Journal of Soils and Sediments

, Volume 19, Issue 2, pp 946–963 | Cite as

Trace metal distribution in the bed, bank and suspended sediment of the Ravensbourne River and its implication for sediment monitoring in an urban river

  • Ngozi Mokwe-OzonzeadiEmail author
  • Ian Foster
  • Eugenia Valsami-Jones
  • Sharron McEldowney
Sediments, Sec 1 • Sediment Quality and Impact Assessment • Research Article



This study aims to identify a suitable sediment compartment for sediment quality monitoring by: (a) studying the concentration of trace metals (Cd, Cu, Ni, Pb and Zn) in the bed, bank and suspended sediment compartments of the Ravensbourne River to establish any differences in trace metal concentrations with compartment; (b) determining the influence of sediment particle size fractions (< 63 μm and 63 μm–2 mm), organic matter and mineralogy on any differences; and (c) examining if metal concentration in each sediment compartment complies with the draft UK sediment quality guidelines.

Materials and methods

Here, we make a comparison of metal concentrations in the bed, bank and suspended sediment compartments of the Ravensbourne River collected using different sampling techniques. We distinguished between two particle size fractions—the < 63 μm fraction (suspended, bed and bank sediment) and the 63 μm–2 mm fractions of bed and bank material with the aim of comparing concentrations between the two fractions. Particle size analysis, metal speciation, organic matter content by loss on ignition and mineralogy using X-ray diffraction were also carried out on each sediment compartment.

Results and discussion

The results showed variations in trace metal concentrations with sediment compartment and with particle size. The mineralogical characteristics were comparable for all sediment compartments, and the relationships between organic matter content and metal concentrations were significant in the majority of the bank sediment samples. There were no significant differences (p > 0.05) in the concentrations of metals between the suspended sediment and the < 63 μm bed sediment fraction, but there was a significant difference (p < 0.05) between the suspended sediment and the < 63 μm bank sediment fraction. There were also significant differences between the concentrations of metals in the < 63 μm and the 63 μm–2 mm fractions. Generally, the Ravensbourne River did not comply with the draft UK sediment quality guidelines for the metals analysed.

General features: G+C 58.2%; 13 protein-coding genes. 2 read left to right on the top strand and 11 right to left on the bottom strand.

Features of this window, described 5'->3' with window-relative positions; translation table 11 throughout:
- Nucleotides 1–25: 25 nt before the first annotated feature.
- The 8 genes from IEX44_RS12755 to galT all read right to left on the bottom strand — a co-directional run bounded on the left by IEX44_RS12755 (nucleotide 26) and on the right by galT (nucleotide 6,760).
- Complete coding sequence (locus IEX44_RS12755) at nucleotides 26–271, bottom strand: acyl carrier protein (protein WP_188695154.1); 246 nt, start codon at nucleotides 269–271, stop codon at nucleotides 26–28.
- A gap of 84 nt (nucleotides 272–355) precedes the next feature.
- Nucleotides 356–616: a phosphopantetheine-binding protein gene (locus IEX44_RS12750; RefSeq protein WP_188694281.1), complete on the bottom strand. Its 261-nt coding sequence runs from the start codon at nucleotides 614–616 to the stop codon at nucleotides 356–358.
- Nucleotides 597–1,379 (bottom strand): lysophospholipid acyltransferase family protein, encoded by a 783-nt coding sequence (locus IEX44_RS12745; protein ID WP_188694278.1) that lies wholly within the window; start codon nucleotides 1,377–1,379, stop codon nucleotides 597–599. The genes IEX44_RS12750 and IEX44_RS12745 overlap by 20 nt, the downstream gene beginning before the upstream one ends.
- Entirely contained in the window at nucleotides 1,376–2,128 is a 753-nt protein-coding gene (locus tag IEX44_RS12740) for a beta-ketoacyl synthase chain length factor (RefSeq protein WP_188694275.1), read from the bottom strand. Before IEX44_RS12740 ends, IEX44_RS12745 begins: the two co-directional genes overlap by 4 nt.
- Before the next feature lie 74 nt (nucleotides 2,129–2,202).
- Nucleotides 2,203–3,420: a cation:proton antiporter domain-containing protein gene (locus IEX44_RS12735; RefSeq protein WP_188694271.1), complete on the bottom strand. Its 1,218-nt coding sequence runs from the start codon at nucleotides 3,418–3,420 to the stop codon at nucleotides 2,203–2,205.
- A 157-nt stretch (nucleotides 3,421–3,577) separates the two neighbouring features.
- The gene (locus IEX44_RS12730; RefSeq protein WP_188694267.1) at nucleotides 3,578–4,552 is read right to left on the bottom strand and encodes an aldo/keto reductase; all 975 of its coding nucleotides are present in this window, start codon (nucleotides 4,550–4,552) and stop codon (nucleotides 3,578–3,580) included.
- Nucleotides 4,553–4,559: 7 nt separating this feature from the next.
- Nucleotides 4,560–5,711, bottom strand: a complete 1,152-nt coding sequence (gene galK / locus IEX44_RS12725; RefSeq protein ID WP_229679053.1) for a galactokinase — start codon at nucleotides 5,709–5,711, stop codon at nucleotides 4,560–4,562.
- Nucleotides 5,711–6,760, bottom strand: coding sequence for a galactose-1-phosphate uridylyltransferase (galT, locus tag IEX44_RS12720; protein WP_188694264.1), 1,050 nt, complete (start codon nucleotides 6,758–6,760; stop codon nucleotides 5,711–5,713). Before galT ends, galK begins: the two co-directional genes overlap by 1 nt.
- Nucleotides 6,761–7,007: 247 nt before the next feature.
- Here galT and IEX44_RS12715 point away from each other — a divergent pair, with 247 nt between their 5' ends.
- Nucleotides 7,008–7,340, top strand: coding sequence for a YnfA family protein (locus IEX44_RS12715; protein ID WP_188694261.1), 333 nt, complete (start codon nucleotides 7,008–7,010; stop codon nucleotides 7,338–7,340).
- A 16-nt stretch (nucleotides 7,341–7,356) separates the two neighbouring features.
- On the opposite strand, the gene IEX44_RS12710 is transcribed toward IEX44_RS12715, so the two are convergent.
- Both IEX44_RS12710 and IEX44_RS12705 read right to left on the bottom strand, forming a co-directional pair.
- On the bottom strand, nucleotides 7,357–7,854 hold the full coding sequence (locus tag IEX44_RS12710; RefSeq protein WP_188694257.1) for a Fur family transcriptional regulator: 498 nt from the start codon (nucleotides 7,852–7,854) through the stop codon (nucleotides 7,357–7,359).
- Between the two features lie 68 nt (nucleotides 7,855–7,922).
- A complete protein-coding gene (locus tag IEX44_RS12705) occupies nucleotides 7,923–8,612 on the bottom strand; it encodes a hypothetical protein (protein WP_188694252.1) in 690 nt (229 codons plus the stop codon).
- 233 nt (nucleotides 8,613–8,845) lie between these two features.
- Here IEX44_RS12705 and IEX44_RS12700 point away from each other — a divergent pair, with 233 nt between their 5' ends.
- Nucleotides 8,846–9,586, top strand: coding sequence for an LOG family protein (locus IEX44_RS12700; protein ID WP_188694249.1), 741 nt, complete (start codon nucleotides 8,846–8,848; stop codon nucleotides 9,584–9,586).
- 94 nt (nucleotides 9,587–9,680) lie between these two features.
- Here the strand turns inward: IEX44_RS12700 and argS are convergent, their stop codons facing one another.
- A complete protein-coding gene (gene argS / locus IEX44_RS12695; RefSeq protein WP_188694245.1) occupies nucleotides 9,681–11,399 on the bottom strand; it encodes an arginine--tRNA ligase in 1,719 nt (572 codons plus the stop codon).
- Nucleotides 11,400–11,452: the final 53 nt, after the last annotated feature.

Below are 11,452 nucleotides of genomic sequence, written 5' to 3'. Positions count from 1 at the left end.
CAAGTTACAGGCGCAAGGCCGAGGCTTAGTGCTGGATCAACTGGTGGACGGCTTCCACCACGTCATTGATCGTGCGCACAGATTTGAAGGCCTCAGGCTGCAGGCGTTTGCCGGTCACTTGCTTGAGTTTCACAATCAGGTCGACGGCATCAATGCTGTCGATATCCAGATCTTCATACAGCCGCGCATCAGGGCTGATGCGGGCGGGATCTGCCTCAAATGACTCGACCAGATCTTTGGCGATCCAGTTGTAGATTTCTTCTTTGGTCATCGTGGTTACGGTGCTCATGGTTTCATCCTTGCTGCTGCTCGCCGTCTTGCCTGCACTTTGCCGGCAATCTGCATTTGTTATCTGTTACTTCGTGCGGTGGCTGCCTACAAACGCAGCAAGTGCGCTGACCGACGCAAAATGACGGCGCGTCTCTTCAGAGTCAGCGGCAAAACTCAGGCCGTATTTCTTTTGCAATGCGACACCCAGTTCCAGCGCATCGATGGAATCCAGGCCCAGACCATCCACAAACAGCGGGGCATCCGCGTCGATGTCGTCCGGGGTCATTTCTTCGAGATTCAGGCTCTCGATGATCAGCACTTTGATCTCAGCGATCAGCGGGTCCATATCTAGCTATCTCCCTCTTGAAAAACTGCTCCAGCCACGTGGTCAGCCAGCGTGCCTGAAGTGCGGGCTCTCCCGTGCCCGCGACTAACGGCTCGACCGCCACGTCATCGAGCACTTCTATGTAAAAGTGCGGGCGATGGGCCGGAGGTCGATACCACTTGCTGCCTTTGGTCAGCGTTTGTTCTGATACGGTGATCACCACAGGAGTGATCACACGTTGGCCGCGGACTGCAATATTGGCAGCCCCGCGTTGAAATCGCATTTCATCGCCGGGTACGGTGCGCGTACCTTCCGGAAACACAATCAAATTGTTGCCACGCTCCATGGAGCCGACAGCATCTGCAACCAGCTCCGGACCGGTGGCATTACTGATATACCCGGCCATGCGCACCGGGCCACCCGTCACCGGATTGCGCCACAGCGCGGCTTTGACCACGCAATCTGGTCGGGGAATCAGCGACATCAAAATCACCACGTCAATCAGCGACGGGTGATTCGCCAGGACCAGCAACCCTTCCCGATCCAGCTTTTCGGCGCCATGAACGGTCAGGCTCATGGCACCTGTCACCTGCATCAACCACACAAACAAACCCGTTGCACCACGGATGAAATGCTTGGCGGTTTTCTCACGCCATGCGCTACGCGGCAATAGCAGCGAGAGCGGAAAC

This study shows the importance of identifying a suitable sediment compartment to sample for compliance with sediment quality standards. The bed and suspended sediments are the most widely used sediment compartments for sediment monitoring, but collecting sufficient mass of the < 63 μm sediment fraction for monitoring presents a challenge for urban gravel bed rivers like the Ravensbourne River. It seems appropriate to establish individual monitoring regimes for different rivers.


Sediment Sediment compartments Sediment quality Trace metals 



This research was funded by the University of Westminster in collaboration with the Natural History Museum, London. Particle size analysis was carried out at the University of Northampton. We thank Paul Stroud, University of Northampton, for drawing Fig. 1. Further details of this study can be found in the Electronic Supplementary Material.

Supplementary material

11368_2018_2078_MOESM1_ESM.docx (850 kb)
ESM 1 (DOCX 849 kb)


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© Springer-Verlag GmbH Germany, part of Springer Nature 2018

Authors and Affiliations

  1. 1.Department of Life SciencesUniversity of WestminsterLondonUK
  2. 2.Faculty of Arts, Science and TechnologyUniversity of NorthamptonNorthamptonUK
  3. 3.Geography DepartmentRhodes UniversityGrahamstownSouth Africa
  4. 4.School of Geography, Earth and Environmental SciencesUniversity of BirminghamBirminghamUK

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